being. The question is not whether over the fields of Canaan, when Isaac , there are more august themes than those went out to meditate. The Nile swells · which he has treated, but whether these with its rich waters towards the bul

last have any interest, as seen in the rushes of Egypt, as when the infant Molight which he has cast around them. ses nestled among them, watched by the If they have, the benefits which he has sisterly love of Miriam. Zion's hill conferred on hu inanity are more signal, has not passed away with its temple, and the triumph of his own powers is nor lost its sanctity amidst the tumultuinore undivided and more pure, than if ous changes around it, nor even by the he had treated on subjects which we accomplishment of that awful religion have been accustomed to revere. We of types and symbols which once was are more indebted to one who opens enthroned on its steeps. The sun to to us a new and secluded pathway in which the poet turns his eye is the the regions of fantasy with its own ver- same which shone over Thermopylæ ; dant inequalities and delicate overshad the wind to which he listens swept ings of foliage, than if he had stepped over Salamis, and scattered the armamajestically in the broad and beaten ments of Xerxes. Is a poet utterly highway to swell the triumphant pro- deprived of fitting themes, to whom cession of laurelled bards. Is it matter ocean, earth, and sky are open who has

of accusation that a poet has opened an eye for the most evanescent of nap visions of glory about the ordinary walks ture's hues, and the most ethereal of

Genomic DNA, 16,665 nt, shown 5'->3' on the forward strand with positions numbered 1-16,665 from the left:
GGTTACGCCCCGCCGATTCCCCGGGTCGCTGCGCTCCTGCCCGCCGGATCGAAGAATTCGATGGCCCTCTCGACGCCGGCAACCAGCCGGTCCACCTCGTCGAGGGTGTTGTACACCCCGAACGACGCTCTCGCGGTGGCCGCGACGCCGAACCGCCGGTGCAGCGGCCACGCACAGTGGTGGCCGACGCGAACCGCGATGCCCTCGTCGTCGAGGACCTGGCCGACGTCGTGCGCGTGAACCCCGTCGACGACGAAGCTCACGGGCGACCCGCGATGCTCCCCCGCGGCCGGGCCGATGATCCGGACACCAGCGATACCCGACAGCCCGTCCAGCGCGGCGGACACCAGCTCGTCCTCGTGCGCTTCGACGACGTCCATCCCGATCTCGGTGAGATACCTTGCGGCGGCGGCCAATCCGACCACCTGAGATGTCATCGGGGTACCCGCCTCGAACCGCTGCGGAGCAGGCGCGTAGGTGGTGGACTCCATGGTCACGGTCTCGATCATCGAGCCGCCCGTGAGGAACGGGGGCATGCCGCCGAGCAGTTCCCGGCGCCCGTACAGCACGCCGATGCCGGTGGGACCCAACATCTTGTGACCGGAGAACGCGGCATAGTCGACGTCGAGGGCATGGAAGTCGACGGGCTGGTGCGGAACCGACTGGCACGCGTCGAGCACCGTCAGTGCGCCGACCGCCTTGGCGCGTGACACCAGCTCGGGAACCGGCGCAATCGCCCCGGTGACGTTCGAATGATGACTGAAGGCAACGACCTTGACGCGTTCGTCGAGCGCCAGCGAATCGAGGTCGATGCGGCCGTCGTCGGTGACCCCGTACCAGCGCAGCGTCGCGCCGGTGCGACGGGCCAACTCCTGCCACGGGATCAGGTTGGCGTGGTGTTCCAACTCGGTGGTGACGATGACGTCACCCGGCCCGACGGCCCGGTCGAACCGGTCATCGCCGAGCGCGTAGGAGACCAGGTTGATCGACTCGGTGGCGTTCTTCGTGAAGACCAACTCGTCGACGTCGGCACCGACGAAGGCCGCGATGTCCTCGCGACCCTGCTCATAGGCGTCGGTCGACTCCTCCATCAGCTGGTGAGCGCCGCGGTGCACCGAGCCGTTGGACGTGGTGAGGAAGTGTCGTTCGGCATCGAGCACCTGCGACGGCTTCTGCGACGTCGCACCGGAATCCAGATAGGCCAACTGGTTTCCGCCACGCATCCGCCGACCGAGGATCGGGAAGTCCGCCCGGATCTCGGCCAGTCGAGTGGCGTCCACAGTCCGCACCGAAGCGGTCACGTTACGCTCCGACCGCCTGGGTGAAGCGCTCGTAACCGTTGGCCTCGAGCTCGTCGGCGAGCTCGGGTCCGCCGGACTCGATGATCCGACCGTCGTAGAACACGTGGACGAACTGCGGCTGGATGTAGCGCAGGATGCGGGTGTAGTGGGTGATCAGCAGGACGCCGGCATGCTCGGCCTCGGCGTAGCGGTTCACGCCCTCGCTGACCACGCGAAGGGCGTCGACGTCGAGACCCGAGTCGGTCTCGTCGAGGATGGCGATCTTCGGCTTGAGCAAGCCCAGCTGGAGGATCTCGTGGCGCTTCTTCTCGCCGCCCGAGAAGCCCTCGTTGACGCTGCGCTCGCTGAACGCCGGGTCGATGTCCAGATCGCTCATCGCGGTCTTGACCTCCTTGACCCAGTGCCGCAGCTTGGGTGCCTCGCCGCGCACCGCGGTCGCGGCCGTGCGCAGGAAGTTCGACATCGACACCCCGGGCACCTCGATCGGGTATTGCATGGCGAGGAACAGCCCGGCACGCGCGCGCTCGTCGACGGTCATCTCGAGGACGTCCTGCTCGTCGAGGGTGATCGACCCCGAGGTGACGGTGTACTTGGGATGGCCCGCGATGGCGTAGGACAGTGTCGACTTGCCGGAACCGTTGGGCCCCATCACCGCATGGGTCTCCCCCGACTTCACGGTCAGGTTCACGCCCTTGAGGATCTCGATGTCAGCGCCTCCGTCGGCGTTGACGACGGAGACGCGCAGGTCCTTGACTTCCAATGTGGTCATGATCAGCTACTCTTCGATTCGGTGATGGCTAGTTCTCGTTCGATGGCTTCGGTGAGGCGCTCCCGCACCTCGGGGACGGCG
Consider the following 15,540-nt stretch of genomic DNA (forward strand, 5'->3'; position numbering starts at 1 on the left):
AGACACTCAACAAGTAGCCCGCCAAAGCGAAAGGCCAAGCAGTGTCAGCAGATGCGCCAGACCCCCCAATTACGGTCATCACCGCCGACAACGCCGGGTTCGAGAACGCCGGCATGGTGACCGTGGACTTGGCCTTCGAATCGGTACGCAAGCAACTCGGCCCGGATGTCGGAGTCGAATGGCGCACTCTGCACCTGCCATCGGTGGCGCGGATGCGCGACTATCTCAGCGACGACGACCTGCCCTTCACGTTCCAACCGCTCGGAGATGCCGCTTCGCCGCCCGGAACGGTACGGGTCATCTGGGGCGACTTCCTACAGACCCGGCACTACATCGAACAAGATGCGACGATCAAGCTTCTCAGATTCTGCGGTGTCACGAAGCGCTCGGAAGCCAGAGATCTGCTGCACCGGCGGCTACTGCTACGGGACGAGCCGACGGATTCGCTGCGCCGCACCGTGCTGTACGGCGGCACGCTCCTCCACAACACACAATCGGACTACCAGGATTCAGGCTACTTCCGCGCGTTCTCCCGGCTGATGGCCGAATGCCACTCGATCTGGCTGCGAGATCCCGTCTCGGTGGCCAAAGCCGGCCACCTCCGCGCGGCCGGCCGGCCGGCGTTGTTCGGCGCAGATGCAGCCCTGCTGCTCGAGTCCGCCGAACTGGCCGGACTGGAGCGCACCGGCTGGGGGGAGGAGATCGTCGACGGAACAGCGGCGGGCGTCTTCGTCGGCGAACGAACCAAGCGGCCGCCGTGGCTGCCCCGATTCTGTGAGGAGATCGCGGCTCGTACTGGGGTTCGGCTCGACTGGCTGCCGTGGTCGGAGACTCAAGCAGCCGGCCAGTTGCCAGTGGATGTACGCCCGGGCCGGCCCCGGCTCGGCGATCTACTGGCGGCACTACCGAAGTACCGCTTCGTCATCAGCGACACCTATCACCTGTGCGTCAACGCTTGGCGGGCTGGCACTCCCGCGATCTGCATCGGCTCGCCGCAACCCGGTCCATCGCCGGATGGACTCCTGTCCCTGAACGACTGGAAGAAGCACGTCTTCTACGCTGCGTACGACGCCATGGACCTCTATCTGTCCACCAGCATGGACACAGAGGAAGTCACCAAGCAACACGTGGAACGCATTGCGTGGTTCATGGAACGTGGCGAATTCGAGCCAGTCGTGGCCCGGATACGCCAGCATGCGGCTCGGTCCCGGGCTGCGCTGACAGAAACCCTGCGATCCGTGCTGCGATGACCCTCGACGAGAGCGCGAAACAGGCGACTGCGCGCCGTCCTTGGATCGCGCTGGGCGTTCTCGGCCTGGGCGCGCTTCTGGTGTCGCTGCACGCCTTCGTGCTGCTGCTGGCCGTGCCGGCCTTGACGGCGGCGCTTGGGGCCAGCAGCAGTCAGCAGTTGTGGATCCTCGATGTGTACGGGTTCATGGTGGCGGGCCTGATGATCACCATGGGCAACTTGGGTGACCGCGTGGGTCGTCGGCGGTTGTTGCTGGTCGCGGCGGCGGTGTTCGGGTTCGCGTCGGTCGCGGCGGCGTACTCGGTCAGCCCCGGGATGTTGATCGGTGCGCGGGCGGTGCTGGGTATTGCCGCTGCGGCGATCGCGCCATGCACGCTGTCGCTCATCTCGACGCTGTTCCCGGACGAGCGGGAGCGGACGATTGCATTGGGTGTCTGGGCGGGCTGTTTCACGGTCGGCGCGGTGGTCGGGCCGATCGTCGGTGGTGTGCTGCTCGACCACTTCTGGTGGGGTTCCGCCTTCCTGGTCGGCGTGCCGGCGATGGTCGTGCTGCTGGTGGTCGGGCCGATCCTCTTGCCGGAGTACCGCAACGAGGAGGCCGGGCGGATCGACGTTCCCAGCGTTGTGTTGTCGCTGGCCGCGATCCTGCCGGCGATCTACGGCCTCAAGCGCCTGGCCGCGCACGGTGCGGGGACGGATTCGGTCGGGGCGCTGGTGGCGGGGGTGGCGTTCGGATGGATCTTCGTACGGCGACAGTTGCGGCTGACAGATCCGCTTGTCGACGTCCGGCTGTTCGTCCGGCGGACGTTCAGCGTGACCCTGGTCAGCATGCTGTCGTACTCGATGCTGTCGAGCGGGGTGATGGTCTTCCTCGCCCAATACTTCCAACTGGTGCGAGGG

of life that he has linked holiest asso- her graces--who can“ live in the rain| ciations to things which hitherto have bow and play in the plighted clouds,

been regarded without emotion--that or send into our hearts the awful lonem; he has made beauty “a simple product liness of regions "consecrate to eldest

of the common day ?” Shall he bę de time" Is there nothing in man, connied the poetic faculty who without the sidered abstractedly, from the distincattractions of story--without the blan- tions of this world nothing in a being dishments of diction without even the who is in the infancy of an immortal aid of those associations which have eno life-who is lackeyed by 1fa thousand crusted themselves around the oldest liveried angels”.who is even “splendid themes of the poet, has for many years in ashes and pompous in the grave?—to excited the animosities of the most po- awaken ideas of permanence, solemnity, pular critics, and mingled the love and and grandeur. Are there no themes

***isufficiently exalted for poetry in the 'the beholders. A poet then who seeks Juniysteries of death and of life in the at once for beauty and sublimity in

desires and hopes which have their their native home of the human soulresting-place near the throne of the who resolves "non sectari rivulos sed peEternal in affections, strange and won- tere fontes"--can hardly be accused with drous in their working, and unconquer- justice of rejecting the themes most

able by time, or anguish, or destiny? worthy of a bard. His office is, indeed, 'How little comparatively of allusion is more arduous than if he selected those 29. there even in Shakspeare, whose genius subjects about which hallowing associ?? will not be regarded as rigid or austere, ations have long chustered, and which 'to other venerablenesses than those of other poets have already rendered sacred. • the ereation, and to qualities less com- But if he can discover new depths of mon than the human heart! The very affection in the soul-or throw new luxuries which surround his lovers the tinges of loveliness on objects hitherto pensive sweetnesses which steal away common, he ought not to be despised in the sting from his saddest catastrophes proportion to the severity of the work,